Griffin, of Eagle River, was a former Big 12 Conference Player of the Year at Nebraska, where she amassed 2,033 points and 1,019 rebounds and was named a First Team All-American as a senior. She was drafted third in the WNBA and scored a state record in points (801) and rebounds (683) before going on to a stellar international career, mostly in Australia, where she earned FIBA Asia Cup MVP honors and won four WNBL championships, including three Grand Final MVP awards.
Hebard, of Fairbanks, was a three-time Gatorade Alaska Player of the Year at West Valley High, where she scored 2,227 points – fourth-best in Alaska high school history. She went on to become a First-Team All-American and two-time Katrina McClain Award winner given to the country’s top power forward at Oregon, where she Alaska records for career points (2,368) and rebounds (1,299). She was the first Alaskan to win a WNBA championship and is currently playing overseas, where she became the second Alaskan to play in the EuroLeague.
Hebert, of North Pole, was a NCAA Freshman All-American and All-Big East Conference guard for Miami, where she posted 1,766 points and an Alaska record 694 assists. Hebert was a bona fide pioneer for the state as the second Alaska woman to play in the NCAA Tournament in 1989 and first Alaska woman to play in the NIT in 1990.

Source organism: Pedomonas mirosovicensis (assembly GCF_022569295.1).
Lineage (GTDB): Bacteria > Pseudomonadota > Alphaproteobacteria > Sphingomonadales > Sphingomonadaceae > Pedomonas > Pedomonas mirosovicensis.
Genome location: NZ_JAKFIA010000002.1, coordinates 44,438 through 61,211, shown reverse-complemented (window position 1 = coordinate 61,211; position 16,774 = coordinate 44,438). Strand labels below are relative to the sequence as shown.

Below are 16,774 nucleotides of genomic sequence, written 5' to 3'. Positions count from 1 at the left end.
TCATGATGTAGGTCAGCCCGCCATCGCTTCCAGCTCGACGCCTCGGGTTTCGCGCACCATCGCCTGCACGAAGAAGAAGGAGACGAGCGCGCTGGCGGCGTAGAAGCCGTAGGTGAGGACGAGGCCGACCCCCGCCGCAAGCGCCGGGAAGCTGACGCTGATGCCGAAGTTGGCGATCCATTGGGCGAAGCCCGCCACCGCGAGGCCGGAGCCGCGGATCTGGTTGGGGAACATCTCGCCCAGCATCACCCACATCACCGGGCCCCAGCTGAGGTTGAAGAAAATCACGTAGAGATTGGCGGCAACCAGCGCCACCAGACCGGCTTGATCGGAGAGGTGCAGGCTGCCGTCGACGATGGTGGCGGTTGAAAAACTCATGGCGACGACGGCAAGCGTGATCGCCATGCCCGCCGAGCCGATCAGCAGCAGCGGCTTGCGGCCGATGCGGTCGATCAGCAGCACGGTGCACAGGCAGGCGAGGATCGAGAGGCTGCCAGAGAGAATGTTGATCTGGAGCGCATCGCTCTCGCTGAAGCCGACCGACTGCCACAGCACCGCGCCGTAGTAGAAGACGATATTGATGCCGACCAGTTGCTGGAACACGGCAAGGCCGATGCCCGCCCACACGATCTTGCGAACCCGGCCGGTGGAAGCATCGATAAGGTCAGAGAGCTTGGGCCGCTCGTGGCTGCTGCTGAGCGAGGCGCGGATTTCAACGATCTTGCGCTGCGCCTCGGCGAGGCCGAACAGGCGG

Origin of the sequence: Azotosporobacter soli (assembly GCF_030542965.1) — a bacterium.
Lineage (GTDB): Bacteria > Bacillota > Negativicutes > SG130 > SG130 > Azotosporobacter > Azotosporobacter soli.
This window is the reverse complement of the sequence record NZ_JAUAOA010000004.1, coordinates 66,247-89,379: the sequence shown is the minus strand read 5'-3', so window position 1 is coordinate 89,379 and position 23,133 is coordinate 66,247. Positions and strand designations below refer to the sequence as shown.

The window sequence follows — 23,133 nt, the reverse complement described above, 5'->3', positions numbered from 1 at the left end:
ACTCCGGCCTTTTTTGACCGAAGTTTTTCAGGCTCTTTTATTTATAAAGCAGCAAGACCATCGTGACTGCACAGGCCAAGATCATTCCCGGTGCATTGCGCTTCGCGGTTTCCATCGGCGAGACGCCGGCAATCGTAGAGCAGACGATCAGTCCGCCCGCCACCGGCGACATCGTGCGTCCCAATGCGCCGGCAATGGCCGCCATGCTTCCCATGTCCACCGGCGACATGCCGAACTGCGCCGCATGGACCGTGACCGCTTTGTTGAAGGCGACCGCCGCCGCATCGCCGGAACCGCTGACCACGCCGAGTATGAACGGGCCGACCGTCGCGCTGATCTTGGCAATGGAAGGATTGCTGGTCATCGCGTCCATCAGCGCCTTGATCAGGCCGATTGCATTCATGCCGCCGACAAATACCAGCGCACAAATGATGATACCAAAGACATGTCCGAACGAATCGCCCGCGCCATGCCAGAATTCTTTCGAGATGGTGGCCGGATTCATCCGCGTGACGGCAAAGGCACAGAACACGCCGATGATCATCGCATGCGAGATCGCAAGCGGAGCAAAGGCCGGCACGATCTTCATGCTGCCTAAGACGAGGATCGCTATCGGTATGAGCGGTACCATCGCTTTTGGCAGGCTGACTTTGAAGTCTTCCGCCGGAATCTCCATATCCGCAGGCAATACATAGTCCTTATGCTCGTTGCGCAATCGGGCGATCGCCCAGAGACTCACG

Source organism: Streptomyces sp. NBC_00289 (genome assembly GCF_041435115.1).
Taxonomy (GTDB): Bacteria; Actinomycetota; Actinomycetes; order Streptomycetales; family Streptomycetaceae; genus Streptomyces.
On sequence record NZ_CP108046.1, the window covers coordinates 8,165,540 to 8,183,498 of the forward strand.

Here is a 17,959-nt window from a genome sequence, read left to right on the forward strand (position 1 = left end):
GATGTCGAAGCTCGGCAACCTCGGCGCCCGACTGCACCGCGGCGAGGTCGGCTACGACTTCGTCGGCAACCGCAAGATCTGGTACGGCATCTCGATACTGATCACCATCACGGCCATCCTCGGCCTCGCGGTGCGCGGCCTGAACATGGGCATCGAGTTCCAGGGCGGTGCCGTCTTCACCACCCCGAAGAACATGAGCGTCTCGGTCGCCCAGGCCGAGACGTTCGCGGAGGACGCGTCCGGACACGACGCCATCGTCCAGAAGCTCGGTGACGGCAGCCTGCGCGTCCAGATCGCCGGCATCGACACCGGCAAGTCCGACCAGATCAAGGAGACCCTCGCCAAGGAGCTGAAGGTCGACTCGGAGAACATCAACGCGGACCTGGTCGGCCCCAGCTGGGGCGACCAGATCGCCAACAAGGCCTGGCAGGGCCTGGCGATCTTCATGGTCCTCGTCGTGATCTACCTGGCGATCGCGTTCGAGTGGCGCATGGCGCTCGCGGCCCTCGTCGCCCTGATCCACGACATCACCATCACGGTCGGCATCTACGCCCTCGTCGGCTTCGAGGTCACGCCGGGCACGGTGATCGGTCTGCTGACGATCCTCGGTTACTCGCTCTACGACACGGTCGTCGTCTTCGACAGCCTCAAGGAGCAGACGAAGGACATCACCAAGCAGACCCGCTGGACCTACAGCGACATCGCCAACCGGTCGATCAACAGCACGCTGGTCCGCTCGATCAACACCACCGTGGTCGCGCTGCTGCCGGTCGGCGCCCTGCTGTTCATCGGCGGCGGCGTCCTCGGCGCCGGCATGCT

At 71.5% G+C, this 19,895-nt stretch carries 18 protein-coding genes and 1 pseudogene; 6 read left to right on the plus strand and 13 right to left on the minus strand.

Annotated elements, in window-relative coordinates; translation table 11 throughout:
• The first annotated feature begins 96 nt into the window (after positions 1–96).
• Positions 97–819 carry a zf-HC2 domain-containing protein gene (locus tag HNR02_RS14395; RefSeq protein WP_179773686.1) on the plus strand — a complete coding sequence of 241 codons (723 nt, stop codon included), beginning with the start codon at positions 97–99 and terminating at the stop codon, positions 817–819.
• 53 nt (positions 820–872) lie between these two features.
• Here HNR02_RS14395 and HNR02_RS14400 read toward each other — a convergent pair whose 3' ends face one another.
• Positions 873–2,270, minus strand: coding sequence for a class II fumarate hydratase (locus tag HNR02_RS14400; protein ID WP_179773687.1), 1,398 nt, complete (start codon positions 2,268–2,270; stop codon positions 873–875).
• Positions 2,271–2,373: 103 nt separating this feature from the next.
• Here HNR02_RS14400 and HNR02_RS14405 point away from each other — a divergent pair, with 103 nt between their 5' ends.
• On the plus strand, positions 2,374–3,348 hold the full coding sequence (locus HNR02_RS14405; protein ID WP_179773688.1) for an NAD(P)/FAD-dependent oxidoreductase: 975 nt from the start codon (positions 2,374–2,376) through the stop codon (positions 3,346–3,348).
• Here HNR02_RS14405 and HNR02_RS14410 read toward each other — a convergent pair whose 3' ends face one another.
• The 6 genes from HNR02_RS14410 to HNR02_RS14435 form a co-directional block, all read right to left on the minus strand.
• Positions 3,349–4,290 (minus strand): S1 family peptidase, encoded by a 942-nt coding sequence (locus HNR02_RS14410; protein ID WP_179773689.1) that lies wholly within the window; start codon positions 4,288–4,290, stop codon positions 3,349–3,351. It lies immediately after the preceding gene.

Hebert turned to coaching after her college career and has been a staple at Wasilla High, where she developed stars Chandice Cronk, Brittney Kroon, Jenna Johnson and Alysha Devine, who are part of the same bracket as their coach. Devine will face Hebert in the first round of this mythical matchup.
The No. 2 seeds are Olympic gold medalist Andrea Lloyd, WNBA trailblazer Molly Tuter, three-time All-Pac 10 Conference selection Talisa Rhea and former Pac-12 Conference Freshman of the Year Alissa Pili.
Pili, of Anchorage, is one of four active players in the bracket as a junior at Utah. She holds Alaska’s high school girls scoring record with 2,614 points at Dimond High and was a two-time Max Preps National Athlete of the Year. The three-time All-Pac 12 Conference selection recently became the third-fastest Alaskan to reach the 1,000-point benchmark at the NCAA Division I level.
This bracket ties the past with the present, mixing old-school legends with today’s all-stars such as high school seniors Sayvia Sellers and Mikayla Johnson, and college senior Jordan Todd of Northwestern State.
Sellers got Laettner-to-the-Dream-Team treatment, earning a No. 4 seed without having yet graduated high school; but this prolific point guard is a star in the making. The Washington Huskies signee is ranked No. 28 nationally and is in prime position to become the first Alaska girl to play in the McDonald’s All-American Game. She’s also never lost a game in Alaska (55-0).